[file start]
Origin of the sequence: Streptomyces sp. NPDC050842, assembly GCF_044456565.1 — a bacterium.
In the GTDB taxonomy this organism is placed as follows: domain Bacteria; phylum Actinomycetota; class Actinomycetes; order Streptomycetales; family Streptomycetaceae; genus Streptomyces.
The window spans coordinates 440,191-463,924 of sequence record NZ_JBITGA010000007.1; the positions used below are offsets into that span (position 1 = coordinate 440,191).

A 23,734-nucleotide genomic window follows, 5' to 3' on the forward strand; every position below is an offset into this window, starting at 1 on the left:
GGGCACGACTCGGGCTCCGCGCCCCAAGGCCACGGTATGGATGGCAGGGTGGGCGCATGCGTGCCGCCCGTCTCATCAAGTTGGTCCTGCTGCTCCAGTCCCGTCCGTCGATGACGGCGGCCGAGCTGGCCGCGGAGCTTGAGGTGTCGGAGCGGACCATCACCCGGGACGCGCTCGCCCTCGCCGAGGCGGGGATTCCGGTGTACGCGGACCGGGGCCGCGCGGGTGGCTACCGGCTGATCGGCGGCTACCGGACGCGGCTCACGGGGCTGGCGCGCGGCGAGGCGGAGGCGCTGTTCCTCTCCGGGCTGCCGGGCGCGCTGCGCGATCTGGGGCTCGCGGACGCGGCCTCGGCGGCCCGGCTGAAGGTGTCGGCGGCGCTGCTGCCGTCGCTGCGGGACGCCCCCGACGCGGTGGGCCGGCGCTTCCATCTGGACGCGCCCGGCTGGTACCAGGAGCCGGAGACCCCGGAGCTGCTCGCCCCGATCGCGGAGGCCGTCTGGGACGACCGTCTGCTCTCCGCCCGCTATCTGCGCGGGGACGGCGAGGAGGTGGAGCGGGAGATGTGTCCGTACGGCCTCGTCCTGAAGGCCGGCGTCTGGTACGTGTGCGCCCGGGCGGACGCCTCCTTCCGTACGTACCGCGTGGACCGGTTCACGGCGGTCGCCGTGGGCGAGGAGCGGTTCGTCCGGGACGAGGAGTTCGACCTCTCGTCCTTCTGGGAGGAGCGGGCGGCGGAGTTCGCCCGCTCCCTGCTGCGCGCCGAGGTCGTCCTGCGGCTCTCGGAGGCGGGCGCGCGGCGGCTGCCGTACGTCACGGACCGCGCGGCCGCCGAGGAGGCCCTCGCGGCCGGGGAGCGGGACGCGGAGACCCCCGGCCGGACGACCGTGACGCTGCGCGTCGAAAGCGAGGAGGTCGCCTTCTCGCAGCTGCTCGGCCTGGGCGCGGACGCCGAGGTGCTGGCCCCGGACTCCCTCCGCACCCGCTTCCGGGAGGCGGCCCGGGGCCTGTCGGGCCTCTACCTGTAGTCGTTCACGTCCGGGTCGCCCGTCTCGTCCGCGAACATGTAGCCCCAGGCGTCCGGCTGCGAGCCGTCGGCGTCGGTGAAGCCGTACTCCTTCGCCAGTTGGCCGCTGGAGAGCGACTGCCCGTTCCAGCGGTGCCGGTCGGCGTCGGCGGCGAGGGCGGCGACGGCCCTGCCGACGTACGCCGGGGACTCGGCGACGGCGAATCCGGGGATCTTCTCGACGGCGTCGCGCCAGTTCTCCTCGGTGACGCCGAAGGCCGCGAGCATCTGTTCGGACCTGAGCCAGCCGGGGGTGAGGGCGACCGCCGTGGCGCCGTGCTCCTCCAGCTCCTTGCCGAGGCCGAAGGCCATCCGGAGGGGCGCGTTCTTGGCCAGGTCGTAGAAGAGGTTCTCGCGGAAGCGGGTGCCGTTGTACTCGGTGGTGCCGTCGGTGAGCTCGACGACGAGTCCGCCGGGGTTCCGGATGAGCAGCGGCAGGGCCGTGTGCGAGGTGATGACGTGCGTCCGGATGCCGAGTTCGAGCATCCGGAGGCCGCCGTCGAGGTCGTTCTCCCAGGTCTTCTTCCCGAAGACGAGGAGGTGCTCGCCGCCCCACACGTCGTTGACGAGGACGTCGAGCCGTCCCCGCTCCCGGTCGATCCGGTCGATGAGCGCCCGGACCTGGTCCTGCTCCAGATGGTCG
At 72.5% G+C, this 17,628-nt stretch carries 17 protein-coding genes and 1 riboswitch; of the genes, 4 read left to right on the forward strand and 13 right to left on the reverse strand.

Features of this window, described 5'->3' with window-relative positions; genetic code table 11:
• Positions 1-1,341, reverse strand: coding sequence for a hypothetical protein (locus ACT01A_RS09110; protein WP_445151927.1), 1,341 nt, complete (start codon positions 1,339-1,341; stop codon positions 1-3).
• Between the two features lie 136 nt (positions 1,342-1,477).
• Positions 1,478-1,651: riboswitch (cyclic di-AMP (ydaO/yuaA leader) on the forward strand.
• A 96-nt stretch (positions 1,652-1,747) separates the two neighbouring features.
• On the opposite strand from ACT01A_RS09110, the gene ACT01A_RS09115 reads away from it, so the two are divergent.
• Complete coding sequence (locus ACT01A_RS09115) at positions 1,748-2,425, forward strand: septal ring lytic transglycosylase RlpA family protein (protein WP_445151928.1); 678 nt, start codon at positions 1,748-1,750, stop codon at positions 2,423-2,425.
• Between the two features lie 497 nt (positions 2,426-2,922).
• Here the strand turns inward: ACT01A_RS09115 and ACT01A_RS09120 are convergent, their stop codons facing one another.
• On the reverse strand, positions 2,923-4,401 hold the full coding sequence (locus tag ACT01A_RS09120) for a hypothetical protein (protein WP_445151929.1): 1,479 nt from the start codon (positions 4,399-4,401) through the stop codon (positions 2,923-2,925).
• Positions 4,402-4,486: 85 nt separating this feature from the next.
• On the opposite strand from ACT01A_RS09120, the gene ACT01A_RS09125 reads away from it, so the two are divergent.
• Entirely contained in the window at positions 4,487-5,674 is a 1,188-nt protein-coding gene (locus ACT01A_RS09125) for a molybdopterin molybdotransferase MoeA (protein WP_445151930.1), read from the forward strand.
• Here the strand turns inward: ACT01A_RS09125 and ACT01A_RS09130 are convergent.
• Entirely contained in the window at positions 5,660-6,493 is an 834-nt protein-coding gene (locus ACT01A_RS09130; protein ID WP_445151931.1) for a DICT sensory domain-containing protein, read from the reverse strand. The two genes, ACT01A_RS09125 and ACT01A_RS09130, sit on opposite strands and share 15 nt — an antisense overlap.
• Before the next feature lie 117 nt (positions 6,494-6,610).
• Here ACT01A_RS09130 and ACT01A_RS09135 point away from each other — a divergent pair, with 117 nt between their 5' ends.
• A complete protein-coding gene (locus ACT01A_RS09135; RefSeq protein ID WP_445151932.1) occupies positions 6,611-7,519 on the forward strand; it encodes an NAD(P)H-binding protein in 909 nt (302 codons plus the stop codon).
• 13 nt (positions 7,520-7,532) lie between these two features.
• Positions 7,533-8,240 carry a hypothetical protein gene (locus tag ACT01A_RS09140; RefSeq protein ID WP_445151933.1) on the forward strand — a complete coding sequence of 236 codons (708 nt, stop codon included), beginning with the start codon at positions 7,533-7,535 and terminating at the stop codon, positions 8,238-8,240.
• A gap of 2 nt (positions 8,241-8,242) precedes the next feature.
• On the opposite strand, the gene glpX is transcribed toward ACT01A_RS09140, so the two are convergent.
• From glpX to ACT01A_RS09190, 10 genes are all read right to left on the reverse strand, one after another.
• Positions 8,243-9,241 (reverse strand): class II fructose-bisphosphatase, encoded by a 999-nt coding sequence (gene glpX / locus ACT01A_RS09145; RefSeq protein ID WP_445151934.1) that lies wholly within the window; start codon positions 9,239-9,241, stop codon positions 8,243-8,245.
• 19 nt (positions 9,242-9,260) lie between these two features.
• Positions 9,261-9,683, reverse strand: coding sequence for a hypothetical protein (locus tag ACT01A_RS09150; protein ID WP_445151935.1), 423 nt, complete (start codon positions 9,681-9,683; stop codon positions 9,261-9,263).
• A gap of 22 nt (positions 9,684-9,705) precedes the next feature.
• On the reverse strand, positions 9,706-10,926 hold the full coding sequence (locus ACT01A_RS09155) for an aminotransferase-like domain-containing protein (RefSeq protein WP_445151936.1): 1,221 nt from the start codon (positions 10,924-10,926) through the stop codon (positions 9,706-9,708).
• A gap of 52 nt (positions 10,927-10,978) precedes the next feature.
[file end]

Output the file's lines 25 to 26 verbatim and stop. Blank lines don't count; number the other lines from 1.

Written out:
• 13 nt (positions 7,520-7,532) lie between these two features.
• Positions 7,533-8,240 carry a hypothetical protein gene (locus tag ACT01A_RS09140; RefSeq protein ID WP_445151933.1) on the forward strand — a complete coding sequence of 236 codons (708 nt, stop codon included), beginning with the start codon at positions 7,533-7,535 and terminating at the stop codon, positions 8,238-8,240.